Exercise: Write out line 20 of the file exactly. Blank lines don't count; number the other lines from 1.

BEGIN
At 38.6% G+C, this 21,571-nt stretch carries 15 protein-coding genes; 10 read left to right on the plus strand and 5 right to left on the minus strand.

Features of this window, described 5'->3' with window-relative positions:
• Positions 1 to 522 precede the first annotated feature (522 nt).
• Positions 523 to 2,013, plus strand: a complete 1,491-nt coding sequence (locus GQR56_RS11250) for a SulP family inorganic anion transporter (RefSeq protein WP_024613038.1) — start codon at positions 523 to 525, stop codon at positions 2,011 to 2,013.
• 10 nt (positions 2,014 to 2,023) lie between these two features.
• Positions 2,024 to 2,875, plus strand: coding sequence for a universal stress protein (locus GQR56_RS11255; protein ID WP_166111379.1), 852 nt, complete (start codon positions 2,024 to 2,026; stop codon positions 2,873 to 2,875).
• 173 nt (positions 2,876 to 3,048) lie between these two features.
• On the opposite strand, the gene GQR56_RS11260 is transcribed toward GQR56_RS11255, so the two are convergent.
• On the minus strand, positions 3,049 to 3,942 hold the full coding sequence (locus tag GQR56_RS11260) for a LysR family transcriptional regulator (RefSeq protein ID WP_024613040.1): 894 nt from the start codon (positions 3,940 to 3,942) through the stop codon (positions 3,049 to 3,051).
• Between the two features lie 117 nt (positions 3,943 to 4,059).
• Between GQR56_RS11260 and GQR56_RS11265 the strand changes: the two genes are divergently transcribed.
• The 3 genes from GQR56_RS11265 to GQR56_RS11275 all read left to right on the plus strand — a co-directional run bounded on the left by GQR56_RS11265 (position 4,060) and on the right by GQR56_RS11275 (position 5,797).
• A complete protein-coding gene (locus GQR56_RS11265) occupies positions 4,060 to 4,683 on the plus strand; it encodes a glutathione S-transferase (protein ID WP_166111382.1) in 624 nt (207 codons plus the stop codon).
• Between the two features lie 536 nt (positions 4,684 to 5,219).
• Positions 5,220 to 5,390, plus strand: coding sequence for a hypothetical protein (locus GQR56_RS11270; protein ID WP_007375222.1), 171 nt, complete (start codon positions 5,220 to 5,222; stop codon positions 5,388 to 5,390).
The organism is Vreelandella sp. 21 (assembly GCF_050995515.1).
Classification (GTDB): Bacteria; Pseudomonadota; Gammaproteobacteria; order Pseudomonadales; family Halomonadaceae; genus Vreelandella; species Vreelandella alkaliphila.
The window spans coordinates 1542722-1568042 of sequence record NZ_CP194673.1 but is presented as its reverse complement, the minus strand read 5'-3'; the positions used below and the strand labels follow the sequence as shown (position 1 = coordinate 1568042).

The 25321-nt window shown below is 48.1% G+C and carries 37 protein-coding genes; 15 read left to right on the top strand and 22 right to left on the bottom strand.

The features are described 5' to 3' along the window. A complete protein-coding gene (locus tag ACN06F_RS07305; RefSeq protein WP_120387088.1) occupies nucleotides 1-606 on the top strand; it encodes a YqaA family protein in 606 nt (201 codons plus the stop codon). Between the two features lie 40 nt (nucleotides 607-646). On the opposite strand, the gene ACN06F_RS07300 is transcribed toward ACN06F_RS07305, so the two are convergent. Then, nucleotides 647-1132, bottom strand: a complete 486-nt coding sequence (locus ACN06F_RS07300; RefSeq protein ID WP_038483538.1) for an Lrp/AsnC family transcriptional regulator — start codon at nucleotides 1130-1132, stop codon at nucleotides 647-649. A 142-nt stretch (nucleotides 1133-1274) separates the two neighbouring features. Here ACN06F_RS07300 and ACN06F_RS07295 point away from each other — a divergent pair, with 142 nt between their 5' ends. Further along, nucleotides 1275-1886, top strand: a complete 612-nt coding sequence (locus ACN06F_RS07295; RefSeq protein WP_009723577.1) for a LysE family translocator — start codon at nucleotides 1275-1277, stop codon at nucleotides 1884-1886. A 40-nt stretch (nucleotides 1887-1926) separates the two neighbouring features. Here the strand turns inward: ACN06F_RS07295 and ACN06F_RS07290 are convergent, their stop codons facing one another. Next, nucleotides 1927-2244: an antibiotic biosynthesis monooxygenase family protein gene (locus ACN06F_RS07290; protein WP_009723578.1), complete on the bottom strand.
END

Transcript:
The features are described 5' to 3' along the window. A complete protein-coding gene (locus tag ACN06F_RS07305; RefSeq protein WP_120387088.1) occupies nucleotides 1-606 on the top strand; it encodes a YqaA family protein in 606 nt (201 codons plus the stop codon). Between the two features lie 40 nt (nucleotides 607-646). On the opposite strand, the gene ACN06F_RS07300 is transcribed toward ACN06F_RS07305, so the two are convergent. Then, nucleotides 647-1132, bottom strand: a complete 486-nt coding sequence (locus ACN06F_RS07300; RefSeq protein ID WP_038483538.1) for an Lrp/AsnC family transcriptional regulator — start codon at nucleotides 1130-1132, stop codon at nucleotides 647-649. A 142-nt stretch (nucleotides 1133-1274) separates the two neighbouring features. Here ACN06F_RS07300 and ACN06F_RS07295 point away from each other — a divergent pair, with 142 nt between their 5' ends. Further along, nucleotides 1275-1886, top strand: a complete 612-nt coding sequence (locus ACN06F_RS07295; RefSeq protein WP_009723577.1) for a LysE family translocator — start codon at nucleotides 1275-1277, stop codon at nucleotides 1884-1886. A 40-nt stretch (nucleotides 1887-1926) separates the two neighbouring features. Here the strand turns inward: ACN06F_RS07295 and ACN06F_RS07290 are convergent, their stop codons facing one another. Next, nucleotides 1927-2244: an antibiotic biosynthesis monooxygenase family protein gene (locus ACN06F_RS07290; protein WP_009723578.1), complete on the bottom strand.